May 21, 2010

Catholic Evangelization / Charlie Gardner

Is there room at the Table?

Coming together to share our faith and knowing that we are a part of a community—these are hopes we all have when we join a parish.

It is through these connections that we come to know Christ better, and it is when we come to know Christ more deeply that we become better messengers of the Gospel in the world. And yet we know it can be challenging.

A few years ago, I was working at a parish when our pastoral staff was approached by some parents of children and youth with developmental disabilities.

Although they were thankful for SPRED, the archdiocesan special religious development program, and the opportunity to have their children learn the faith and prepare for the sacraments, many of them found it virtually impossible to attend Mass regularly due to their children’s challenges and the behaviors that accompanied those challenges. When they did try to bring the whole family to church, they sometimes felt scorned by other churchgoers.

Some of the children showed no outward physical signs of special needs, but still faced autism, developmental or neurological disorders or a host of other challenges. Some would speak out or act out in ways that many of us would consider inappropriate.

Their parents felt torn between their love for the Church and the Eucharist, and their need to protect their family from others who judged them unfairly. They knew of other parents and families who had just given up going to church all together.

These parents simply asked for a chance to share their stories with the parish. Their efforts produced a response that was truly amazing. After the presentations at Mass, person after person came up to them to talk about how their family member or friend who had a child with special needs had just stopped coming to church because they felt unwelcome. These people were speaking of family members and friends literally across the country, not only in this particular parish.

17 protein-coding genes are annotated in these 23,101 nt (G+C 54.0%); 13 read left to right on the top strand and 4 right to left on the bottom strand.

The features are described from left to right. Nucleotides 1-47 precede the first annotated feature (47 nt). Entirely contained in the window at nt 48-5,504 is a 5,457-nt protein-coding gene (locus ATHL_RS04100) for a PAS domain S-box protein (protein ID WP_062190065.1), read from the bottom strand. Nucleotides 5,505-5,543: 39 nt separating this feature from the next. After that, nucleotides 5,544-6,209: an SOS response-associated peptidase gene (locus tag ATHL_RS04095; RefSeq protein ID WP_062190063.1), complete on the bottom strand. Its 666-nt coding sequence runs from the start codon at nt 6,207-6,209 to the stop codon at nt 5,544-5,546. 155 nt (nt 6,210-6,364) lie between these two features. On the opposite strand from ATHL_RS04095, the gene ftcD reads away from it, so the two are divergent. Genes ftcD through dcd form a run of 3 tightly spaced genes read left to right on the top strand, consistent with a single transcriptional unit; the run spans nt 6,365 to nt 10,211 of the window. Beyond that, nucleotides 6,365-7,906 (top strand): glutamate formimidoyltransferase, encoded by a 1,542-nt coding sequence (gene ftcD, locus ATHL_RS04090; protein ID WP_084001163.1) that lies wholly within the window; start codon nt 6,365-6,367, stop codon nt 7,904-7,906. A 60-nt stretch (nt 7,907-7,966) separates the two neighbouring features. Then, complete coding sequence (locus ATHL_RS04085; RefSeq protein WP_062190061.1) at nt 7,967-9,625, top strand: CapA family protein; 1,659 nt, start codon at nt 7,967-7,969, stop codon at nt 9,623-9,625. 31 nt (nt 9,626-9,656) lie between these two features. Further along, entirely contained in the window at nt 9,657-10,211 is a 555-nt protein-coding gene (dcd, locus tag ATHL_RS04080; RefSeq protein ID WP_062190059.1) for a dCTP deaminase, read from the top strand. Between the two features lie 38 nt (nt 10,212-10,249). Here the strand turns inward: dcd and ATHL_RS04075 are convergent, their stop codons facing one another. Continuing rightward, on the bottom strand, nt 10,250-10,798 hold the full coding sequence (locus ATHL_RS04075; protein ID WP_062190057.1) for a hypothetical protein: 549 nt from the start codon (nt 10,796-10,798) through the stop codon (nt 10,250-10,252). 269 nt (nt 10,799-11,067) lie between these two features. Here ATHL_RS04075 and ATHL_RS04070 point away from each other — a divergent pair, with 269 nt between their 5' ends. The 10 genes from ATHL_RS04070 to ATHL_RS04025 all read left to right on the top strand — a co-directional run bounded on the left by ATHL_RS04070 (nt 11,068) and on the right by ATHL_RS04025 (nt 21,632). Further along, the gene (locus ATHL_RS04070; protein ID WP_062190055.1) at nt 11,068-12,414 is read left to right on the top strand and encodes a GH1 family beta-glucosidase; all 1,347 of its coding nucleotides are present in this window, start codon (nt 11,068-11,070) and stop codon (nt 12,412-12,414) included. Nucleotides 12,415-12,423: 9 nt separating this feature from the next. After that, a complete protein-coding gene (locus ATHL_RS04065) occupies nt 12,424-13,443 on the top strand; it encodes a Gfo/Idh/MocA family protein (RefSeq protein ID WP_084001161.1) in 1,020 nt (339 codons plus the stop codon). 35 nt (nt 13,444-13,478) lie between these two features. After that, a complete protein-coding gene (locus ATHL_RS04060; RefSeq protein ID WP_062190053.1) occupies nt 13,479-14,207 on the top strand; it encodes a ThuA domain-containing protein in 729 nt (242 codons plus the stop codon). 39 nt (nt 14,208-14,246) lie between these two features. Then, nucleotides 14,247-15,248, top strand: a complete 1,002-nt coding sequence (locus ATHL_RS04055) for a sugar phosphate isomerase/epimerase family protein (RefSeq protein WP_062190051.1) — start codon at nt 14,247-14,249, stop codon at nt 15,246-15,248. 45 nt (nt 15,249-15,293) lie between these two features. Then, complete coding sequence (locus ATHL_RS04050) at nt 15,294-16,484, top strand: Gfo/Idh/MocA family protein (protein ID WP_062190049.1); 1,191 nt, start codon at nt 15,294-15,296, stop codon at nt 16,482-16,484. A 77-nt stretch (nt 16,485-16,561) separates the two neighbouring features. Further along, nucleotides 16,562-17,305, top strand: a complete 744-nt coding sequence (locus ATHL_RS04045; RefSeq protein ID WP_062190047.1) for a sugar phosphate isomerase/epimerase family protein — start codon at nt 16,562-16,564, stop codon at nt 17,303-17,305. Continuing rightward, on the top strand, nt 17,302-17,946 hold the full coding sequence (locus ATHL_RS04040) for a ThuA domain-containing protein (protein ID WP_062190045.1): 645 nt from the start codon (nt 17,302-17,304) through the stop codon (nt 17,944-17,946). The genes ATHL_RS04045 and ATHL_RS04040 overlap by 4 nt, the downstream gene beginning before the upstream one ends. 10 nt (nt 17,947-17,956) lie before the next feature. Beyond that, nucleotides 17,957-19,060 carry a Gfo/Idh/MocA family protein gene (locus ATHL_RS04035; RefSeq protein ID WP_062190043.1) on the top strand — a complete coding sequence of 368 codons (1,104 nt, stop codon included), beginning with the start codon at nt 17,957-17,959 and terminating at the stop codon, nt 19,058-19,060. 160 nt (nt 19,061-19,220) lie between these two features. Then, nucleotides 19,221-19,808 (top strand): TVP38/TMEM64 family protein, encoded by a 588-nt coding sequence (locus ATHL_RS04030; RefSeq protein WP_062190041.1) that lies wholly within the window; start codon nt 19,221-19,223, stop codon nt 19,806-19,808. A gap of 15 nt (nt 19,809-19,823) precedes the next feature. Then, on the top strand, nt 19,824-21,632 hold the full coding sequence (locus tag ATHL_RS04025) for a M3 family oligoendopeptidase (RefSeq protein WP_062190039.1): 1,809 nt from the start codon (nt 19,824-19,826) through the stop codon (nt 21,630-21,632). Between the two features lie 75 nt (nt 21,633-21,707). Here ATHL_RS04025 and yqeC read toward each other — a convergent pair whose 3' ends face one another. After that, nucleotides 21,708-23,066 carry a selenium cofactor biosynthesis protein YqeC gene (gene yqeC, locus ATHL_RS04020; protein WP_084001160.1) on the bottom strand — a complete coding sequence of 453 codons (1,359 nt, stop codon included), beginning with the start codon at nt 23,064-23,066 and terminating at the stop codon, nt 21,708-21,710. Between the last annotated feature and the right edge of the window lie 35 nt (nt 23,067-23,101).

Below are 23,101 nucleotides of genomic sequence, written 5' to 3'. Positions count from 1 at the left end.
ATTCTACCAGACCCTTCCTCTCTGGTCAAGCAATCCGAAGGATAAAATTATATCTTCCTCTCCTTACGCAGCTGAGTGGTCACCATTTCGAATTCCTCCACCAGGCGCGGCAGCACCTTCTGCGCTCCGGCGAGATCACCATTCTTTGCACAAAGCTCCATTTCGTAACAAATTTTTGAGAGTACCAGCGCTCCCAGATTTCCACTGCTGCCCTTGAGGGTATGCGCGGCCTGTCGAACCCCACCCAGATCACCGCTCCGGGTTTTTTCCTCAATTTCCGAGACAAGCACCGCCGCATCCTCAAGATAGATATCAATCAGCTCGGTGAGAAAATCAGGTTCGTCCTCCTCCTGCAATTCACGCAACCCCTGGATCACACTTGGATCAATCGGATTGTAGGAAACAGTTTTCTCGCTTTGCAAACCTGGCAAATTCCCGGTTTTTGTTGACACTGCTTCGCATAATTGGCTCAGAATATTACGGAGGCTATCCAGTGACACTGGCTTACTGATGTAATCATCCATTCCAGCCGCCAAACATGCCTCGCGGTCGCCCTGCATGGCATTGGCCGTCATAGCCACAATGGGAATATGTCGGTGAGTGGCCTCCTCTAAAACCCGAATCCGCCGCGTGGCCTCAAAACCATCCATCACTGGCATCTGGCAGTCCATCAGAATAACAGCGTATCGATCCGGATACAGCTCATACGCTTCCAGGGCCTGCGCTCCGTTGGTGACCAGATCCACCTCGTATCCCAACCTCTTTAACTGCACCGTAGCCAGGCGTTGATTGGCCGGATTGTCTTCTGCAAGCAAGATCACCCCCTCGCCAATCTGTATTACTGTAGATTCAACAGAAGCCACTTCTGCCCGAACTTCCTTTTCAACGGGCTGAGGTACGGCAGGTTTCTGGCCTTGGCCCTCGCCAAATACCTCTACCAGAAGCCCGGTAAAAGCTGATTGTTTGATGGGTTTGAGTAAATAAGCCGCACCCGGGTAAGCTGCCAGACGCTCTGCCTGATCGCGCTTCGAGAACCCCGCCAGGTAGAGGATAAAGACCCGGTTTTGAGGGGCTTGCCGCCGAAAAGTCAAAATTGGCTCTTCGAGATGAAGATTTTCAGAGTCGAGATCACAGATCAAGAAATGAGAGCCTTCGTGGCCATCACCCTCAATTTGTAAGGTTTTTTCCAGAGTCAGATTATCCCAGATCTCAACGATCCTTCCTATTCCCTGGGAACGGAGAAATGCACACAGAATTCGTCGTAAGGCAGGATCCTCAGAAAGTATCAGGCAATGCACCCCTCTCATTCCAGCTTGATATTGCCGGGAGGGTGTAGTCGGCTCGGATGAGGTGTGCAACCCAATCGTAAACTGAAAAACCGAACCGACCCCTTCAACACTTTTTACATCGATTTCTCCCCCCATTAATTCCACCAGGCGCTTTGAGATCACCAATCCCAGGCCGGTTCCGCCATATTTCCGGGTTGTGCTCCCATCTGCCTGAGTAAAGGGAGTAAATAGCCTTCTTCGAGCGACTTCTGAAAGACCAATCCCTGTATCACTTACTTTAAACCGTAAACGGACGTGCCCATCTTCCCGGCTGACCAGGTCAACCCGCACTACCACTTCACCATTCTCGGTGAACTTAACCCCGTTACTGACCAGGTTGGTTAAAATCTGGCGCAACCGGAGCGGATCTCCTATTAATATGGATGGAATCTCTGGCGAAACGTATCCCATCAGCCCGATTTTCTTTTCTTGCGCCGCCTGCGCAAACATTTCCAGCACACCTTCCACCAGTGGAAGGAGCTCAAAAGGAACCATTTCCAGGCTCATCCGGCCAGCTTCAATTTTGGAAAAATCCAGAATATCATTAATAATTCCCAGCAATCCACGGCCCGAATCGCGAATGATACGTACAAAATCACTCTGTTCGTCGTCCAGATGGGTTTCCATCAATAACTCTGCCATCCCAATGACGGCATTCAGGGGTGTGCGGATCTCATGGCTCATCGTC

Estimates of the percentage of cognitively disabled people in our country range from 2 to 3 percent. This could mean that as many as 6,700 people in our archdiocese have developmental disabilities. This translates to as many as 15 people in a parish of 500 members, 30 people in a parish of 1,000 members or 150 in a parish of 5,000 members.

How many people with developmental disabilities are present at your parish Masses? The odds are that there are many who are Catholic, and live in the parish. Are they attending Mass? Do they feel welcome?

The U.S. bishops tell us that, “The love of the Father for the weakest of his children and the continuous presence of Jesus and his Spirit give assurance that every person, however limited, is capable of growth in holiness” (General Directory for Catechesis, #189, cited in the National Directory for Catechesis).

The SPRED programs we have in the Archdiocese of Indianapolis have two main goals for their “friends.” The first is to provide a place for these special friends to share their faith. The second is to help them be full participants in the community as much as they are able—in prayer, worship and service to others. And when the friends become full participants in our communities, their family members find that they can be full participants as well—no longer feeling torn between their love of the Eucharist and their worry that others will judge them.

We need to remember Jesus’ words in the Gospel, “Whoever receives this child in my name receives me, and whoever receives me receives the one who sent me. For the one who is least among all of you is the one who is the greatest” (Lk 9:48).

(Charlie Gardner is the executive director for Spiritual Life and Worship and director of Liturgical Music for the Archdiocese of Indianapolis. For information about forming parish evangelization teams, contact Peg McEvoy, associate director for Evangelization and Family Catechesis, at or call 317-236-1430 or 800-832-9836, ext. 1430.)

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